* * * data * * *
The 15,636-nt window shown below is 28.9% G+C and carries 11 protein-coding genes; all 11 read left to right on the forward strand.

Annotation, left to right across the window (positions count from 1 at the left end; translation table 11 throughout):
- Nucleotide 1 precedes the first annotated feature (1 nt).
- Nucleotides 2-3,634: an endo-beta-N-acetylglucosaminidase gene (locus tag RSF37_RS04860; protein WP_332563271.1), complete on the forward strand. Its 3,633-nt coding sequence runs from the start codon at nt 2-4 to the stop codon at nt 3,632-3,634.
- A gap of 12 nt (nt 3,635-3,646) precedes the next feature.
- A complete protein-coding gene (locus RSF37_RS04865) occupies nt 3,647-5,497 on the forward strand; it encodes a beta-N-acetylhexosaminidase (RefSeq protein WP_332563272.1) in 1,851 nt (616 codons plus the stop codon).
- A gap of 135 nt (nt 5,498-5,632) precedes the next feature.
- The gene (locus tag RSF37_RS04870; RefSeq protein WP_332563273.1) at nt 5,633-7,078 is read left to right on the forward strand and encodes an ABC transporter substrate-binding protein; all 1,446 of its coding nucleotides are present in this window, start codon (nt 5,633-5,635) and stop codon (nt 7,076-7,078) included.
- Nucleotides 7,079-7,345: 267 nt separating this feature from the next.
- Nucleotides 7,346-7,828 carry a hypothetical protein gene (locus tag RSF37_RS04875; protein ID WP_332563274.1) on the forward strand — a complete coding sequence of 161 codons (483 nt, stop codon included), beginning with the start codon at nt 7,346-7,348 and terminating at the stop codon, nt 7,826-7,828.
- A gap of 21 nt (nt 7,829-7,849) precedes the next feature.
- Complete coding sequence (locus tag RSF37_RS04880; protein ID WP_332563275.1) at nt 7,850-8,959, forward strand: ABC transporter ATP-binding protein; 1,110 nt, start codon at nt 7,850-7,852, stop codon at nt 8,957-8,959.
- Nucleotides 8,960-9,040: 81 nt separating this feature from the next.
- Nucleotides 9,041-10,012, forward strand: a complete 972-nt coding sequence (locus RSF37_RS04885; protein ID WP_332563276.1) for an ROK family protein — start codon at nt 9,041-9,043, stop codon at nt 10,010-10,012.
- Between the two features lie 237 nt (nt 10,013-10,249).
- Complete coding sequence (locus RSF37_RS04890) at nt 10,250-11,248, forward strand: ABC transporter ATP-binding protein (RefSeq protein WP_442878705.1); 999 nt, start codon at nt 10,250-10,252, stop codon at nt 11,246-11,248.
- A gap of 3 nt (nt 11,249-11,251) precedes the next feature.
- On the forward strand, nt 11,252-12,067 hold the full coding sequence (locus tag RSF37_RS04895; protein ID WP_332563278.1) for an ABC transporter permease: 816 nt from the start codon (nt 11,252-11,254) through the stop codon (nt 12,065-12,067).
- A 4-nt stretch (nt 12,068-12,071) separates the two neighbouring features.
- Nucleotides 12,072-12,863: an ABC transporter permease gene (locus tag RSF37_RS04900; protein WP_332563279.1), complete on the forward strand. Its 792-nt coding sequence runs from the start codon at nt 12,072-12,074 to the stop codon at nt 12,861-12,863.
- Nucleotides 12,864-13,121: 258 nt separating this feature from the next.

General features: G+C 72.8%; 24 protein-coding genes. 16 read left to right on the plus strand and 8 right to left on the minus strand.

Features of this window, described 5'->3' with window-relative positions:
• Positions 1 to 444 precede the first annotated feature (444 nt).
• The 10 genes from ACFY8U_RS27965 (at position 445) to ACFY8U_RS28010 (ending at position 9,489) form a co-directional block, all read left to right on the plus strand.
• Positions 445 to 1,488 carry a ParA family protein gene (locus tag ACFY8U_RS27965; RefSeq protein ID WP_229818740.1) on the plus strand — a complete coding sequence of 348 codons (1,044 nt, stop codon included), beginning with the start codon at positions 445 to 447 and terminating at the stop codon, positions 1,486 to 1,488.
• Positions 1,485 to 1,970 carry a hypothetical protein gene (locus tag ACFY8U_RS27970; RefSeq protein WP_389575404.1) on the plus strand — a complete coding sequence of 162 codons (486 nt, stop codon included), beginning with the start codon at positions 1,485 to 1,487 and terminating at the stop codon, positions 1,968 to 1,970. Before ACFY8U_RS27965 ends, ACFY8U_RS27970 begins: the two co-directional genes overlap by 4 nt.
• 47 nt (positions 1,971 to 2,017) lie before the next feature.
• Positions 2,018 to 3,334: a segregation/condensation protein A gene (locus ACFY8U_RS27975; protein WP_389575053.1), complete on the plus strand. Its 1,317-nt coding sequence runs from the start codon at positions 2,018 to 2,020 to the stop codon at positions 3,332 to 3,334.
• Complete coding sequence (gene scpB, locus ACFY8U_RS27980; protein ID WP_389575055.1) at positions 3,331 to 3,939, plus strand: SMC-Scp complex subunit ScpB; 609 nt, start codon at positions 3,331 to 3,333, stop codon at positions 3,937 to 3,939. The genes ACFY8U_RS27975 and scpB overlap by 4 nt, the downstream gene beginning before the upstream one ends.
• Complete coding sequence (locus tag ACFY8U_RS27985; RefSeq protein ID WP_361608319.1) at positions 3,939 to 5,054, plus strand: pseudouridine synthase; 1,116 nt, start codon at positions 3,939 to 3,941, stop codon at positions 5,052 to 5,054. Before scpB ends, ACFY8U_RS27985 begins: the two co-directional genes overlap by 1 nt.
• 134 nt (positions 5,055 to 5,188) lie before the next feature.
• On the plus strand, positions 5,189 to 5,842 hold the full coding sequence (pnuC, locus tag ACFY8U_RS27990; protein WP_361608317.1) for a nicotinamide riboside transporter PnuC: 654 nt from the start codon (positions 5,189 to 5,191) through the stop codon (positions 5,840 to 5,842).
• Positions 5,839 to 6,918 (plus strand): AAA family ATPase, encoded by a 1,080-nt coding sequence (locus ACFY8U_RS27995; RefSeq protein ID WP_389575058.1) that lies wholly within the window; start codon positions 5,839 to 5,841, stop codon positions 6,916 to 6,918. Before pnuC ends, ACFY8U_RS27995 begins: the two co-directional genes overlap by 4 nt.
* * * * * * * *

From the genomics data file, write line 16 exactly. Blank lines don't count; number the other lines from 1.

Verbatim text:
- Complete coding sequence (locus RSF37_RS04890) at nt 10,250-11,248, forward strand: ABC transporter ATP-binding protein (RefSeq protein WP_442878705.1); 999 nt, start codon at nt 10,250-10,252, stop codon at nt 11,246-11,248.